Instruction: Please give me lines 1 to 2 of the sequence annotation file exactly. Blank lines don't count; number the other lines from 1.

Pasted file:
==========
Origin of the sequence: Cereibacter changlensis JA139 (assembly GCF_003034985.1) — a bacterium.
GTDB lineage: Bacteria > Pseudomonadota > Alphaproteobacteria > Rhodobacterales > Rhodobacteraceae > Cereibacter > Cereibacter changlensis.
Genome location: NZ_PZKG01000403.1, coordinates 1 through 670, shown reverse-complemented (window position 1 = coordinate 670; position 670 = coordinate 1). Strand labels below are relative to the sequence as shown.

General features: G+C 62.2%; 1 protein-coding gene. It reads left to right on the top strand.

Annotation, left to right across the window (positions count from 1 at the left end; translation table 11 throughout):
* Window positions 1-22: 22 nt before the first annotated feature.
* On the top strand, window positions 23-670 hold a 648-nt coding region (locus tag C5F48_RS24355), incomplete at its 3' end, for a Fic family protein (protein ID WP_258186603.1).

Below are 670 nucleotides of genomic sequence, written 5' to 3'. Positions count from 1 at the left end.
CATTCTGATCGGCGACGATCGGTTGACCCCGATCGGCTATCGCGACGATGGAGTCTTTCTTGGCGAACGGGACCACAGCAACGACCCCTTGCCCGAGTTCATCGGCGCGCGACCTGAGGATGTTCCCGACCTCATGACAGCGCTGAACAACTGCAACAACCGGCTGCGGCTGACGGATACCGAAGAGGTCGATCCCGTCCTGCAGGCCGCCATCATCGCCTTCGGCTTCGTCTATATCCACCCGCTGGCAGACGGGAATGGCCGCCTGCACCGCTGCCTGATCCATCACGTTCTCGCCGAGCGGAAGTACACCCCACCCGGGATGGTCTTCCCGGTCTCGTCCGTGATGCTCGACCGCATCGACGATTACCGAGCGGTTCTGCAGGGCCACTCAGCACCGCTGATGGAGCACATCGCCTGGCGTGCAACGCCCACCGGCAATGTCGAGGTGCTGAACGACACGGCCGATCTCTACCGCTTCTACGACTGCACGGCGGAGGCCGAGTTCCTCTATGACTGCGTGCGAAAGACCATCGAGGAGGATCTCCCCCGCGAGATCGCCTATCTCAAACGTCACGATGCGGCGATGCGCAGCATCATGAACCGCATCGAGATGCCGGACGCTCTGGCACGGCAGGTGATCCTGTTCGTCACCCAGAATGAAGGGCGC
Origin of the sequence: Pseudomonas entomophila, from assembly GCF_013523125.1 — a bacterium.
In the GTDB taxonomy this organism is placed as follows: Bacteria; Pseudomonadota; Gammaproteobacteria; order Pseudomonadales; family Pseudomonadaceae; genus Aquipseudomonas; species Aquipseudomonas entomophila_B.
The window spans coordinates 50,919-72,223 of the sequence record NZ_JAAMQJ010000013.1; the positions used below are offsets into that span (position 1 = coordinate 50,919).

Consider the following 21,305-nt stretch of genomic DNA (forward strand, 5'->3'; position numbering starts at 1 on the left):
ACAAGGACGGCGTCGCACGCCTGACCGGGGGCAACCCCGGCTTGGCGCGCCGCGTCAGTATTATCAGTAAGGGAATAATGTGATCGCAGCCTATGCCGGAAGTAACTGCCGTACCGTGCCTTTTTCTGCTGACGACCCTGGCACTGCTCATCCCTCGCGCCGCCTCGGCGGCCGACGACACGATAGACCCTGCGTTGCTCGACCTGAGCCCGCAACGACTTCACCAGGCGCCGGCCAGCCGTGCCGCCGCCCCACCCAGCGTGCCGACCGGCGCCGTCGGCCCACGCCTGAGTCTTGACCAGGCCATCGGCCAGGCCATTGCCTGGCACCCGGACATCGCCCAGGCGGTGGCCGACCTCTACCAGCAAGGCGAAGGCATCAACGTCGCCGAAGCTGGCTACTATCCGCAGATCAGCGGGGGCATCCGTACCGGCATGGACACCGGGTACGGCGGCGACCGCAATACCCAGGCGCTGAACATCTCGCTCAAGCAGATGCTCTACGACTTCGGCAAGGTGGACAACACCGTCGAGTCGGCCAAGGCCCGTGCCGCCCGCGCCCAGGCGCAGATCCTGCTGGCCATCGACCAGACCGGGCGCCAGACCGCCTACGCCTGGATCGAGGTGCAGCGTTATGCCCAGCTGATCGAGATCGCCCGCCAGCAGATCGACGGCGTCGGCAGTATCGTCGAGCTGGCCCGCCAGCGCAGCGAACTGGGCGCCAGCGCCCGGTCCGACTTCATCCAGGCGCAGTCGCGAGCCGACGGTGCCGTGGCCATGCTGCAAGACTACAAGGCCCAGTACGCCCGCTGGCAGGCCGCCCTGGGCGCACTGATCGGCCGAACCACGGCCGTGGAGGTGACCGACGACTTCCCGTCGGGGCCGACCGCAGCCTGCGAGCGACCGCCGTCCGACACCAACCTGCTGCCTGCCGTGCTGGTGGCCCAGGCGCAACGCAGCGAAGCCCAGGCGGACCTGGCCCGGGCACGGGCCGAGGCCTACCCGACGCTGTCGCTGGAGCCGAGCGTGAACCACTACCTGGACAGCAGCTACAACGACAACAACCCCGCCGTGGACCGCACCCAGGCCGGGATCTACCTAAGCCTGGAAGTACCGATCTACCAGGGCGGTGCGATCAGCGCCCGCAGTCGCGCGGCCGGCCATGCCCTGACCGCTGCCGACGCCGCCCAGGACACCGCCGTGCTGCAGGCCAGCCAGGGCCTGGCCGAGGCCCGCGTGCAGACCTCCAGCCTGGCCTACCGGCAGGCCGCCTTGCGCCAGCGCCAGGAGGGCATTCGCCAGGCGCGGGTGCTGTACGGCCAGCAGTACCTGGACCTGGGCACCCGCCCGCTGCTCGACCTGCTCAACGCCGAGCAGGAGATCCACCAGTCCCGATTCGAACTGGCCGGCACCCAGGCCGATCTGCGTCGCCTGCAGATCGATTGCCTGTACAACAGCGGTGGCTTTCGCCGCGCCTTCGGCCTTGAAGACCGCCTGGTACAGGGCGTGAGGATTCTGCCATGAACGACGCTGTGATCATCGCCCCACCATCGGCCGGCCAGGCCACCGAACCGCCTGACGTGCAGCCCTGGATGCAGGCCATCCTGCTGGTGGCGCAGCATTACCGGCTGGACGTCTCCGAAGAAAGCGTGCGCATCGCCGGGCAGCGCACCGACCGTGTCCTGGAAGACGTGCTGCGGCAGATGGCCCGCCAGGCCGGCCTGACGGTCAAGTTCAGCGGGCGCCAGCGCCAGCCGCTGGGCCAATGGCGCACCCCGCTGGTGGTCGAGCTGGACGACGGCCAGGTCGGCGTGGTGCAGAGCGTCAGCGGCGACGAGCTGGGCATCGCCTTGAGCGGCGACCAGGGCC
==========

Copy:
Origin of the sequence: Cereibacter changlensis JA139 (assembly GCF_003034985.1) — a bacterium.
GTDB lineage: Bacteria > Pseudomonadota > Alphaproteobacteria > Rhodobacterales > Rhodobacteraceae > Cereibacter > Cereibacter changlensis.